Goelz insists that he doesn’t have a “favorite” per ce. Nor can he say which character he is “most like”. He does enjoy the flexibility that comes from doing a wide array of characters. “I will say that, there was a period in the ‘80s where we were doing the Fraggles (on the HBO series “Fraggle Rock”), and we were still doing “The Muppet Show” group quite a bit, along with our fantasy films, “The Dark Crystal” and “Labyrinth” – during that period we were moving back and forth between characters. I would be doing Boober Fraggle, who was a very fear-based hypochondriacal character, and then suddenly, on the weekend, we’d have to shoot something with “The Muppet Show” characters. And it would be so stimulating to get into Gonzo and have the freedom of his craziness. And in contrast, to go from “The Muppet Show”, which in the ‘70s was not so much narrative as it was surprising and entertaining, to “Fraggle Rock” where we did have a narrative story and there was an emotional through-line, was very stimulating. So I don’t really have a favorite. I also enjoyed doing Rugby Tiger, who many people may have never even heard of. He was in “The Christmas Toy”, and then he was in “The Secret Life of Toys”, a series that we shot in Germany. I had such a good time. He’s just a naive, self-centered and self-satisfied, little tiger cub, and he was just so much fun. He was just completely unaware of the feelings of others. The crew loved him. It doesn’t show up much on the show, but it was just a fun thing to do with the crew.”
There was one character in particular he found difficult to connect with: the Electric Mayhem’s saxophone player, Zoot. “Back when I was in my 20s, I would say to Jim ‘look, I can’t do this. He’s a 50-year-old burnt-out jazz musician, probably lives in a series of cheap motels, and I just don’t know how to do that character’. So whenever I got lines for Zoot, I tried to give them to Floyd. I got rid of almost all his lines. But now, I’m a fifty-six year old burned out performer, and if we were using this character a lot, I probably could find a new interesting direction for him.”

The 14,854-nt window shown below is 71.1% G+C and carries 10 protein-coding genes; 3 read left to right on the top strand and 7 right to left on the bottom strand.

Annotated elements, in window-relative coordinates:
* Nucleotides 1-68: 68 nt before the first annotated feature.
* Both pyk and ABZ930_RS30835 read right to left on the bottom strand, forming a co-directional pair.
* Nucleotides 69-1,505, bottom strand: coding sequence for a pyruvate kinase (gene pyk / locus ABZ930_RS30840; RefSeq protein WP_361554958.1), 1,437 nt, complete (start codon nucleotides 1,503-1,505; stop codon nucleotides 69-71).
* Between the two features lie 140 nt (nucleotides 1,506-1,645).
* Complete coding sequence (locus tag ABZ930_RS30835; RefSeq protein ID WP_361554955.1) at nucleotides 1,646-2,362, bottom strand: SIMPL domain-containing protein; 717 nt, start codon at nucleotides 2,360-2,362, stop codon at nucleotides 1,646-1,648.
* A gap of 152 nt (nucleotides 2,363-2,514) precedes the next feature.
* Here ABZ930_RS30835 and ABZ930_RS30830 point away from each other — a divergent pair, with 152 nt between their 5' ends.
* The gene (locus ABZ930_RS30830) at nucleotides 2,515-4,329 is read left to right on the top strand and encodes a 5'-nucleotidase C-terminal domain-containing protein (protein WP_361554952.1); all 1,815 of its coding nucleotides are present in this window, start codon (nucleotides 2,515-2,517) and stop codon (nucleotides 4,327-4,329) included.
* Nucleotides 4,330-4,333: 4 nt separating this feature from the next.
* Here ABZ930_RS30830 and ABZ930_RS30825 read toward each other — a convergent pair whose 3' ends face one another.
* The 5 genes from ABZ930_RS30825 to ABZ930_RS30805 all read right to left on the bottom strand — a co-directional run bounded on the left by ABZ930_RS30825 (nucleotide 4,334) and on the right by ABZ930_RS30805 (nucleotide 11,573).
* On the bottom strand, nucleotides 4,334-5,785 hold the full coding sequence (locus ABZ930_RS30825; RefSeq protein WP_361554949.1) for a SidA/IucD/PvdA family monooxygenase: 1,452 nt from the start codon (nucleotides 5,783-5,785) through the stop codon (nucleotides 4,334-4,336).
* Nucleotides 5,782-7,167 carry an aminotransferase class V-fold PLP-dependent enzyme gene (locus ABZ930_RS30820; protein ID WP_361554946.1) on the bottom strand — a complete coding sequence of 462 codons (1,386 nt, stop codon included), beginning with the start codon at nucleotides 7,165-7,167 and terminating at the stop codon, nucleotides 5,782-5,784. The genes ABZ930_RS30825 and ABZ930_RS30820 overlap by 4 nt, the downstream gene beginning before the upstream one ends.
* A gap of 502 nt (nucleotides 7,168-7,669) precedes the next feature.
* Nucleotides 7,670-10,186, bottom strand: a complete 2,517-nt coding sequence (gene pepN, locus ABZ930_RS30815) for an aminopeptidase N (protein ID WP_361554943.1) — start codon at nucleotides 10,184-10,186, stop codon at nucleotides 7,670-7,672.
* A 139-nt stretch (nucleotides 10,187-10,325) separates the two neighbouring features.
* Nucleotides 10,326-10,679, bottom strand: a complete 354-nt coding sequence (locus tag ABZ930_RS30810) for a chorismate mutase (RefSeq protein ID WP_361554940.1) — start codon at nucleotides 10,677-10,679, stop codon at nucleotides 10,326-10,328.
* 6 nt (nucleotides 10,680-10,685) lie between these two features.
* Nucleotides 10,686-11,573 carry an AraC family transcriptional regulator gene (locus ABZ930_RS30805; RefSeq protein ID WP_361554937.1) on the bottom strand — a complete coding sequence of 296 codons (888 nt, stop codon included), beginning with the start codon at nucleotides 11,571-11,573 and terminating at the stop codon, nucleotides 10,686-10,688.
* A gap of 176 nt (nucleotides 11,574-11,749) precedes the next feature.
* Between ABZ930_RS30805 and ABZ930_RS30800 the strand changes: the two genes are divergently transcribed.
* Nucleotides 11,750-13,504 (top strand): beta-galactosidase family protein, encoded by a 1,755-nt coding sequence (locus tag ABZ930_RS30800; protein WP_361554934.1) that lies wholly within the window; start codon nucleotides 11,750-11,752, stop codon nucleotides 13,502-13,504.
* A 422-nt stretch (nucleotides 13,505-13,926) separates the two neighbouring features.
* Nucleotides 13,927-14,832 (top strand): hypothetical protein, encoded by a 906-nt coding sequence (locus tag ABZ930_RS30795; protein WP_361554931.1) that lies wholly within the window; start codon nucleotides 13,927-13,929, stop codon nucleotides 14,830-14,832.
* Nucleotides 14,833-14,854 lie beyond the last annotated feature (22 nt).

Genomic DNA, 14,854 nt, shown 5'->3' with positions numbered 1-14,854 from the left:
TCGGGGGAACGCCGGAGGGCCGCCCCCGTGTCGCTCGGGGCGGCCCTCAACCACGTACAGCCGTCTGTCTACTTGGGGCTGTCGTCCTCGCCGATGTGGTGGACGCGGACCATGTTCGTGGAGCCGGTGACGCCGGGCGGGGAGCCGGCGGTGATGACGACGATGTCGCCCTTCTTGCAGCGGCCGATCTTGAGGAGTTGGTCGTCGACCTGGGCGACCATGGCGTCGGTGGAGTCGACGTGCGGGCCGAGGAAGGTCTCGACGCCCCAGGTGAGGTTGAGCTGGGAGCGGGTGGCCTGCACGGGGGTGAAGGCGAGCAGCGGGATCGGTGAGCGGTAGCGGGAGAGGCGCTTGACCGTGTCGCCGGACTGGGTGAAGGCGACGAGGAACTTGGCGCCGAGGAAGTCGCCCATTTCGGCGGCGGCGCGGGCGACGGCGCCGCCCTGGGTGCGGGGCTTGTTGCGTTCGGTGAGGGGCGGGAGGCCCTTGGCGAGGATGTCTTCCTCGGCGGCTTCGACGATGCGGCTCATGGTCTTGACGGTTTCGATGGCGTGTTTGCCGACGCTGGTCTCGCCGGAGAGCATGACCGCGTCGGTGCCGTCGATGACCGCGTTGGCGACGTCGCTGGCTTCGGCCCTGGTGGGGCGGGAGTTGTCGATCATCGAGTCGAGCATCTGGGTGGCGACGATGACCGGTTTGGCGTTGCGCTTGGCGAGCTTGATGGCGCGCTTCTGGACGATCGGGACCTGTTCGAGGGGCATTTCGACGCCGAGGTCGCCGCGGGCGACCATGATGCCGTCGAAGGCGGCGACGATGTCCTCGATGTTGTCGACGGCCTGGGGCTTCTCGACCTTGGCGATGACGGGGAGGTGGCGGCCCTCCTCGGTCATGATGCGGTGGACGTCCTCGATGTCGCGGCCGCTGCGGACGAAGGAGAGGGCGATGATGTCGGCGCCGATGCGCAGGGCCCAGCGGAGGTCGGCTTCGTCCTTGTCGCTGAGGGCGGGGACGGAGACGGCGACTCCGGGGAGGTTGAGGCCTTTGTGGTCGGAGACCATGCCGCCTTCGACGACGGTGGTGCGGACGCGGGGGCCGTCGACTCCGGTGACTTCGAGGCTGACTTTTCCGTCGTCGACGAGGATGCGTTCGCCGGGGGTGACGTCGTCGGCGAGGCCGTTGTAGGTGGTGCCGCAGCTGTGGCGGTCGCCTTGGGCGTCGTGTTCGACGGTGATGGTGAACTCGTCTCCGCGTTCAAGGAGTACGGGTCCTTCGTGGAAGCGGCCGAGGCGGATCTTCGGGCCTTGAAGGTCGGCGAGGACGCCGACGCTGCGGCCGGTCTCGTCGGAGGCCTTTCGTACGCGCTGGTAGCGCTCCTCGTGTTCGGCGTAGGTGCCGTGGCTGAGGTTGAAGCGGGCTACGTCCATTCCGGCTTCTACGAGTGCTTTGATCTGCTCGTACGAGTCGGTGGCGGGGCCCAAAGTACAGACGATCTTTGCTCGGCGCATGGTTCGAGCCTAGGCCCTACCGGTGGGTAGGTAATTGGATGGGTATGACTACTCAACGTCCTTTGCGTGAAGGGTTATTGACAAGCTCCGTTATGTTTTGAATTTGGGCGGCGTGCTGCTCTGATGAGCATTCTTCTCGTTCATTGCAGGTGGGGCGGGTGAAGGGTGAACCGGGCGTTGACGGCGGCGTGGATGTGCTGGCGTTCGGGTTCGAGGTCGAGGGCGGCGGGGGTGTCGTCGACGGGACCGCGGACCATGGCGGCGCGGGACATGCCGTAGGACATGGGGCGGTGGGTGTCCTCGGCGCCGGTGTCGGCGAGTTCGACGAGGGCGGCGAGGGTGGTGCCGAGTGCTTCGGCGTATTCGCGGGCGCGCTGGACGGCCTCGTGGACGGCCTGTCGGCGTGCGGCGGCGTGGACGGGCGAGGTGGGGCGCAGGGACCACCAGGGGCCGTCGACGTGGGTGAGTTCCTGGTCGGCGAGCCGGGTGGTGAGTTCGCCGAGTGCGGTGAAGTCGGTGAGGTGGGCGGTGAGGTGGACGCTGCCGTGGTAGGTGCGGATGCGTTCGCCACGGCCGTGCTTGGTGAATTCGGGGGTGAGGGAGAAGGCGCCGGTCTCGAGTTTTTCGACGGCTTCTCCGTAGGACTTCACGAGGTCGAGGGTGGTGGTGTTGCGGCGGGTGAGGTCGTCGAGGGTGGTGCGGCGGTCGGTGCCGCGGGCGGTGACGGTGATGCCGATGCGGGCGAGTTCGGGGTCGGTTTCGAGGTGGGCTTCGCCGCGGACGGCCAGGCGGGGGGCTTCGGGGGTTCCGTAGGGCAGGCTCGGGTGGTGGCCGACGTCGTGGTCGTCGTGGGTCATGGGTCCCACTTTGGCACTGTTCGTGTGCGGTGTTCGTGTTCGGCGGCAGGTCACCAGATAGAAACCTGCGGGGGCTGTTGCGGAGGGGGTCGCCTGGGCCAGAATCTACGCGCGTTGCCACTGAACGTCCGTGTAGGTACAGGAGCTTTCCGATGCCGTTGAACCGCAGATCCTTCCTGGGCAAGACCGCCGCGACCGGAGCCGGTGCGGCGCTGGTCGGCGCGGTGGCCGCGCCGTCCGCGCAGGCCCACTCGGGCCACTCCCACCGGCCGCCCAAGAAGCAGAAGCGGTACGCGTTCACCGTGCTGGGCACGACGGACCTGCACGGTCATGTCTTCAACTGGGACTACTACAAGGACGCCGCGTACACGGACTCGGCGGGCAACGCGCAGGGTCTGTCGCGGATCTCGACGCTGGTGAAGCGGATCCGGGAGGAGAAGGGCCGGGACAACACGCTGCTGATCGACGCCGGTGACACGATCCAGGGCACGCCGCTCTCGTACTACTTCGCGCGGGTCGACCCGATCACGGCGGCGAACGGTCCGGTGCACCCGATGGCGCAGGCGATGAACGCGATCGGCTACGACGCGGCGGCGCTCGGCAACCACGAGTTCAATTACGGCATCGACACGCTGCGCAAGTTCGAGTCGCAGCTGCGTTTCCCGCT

Shooting the first season, no one had any idea of the success that “The Muppet Show” would enjoy. While Jim Henson’s defining characteristic was undying optimism, most of the rest of the Company were simply holding their breath and waiting to hear if they would have a job come the next season. “I never really thought in terms of what might happen in the future. I was enjoying the moment,” says Goelz. “But there was an interesting experience. During the first season of “The Muppet Show”, on Saturday mornings, I used to go to this little bakery and get coffee and toast. And the ladies who worked in this bakery, mostly older women, were very, very sweet. They thought of me as this young American who was doing some television show. They had no idea what I was doing over there, as the show hadn’t been aired yet. Then we finished up our first season and went away, the show aired in England, and it was a huge hit. When we came back the next year, I went in to get my coffee and toast, and as soon as I walked in the door, I saw one of the ladies grab one of the younger ladies and point at me. When I got to the counter, they asked for my autograph. That was the first time anybody had asked for an autograph. It struck me immediately how strange it was to sign your name to a piece of paper, and somebody keeps it. It was just odd. And as I sat there and drank my coffee and ate my toast, I could see them pointing me out to other customers. Then I gradually stopped going, because the scrutiny was a little uncomfortable.”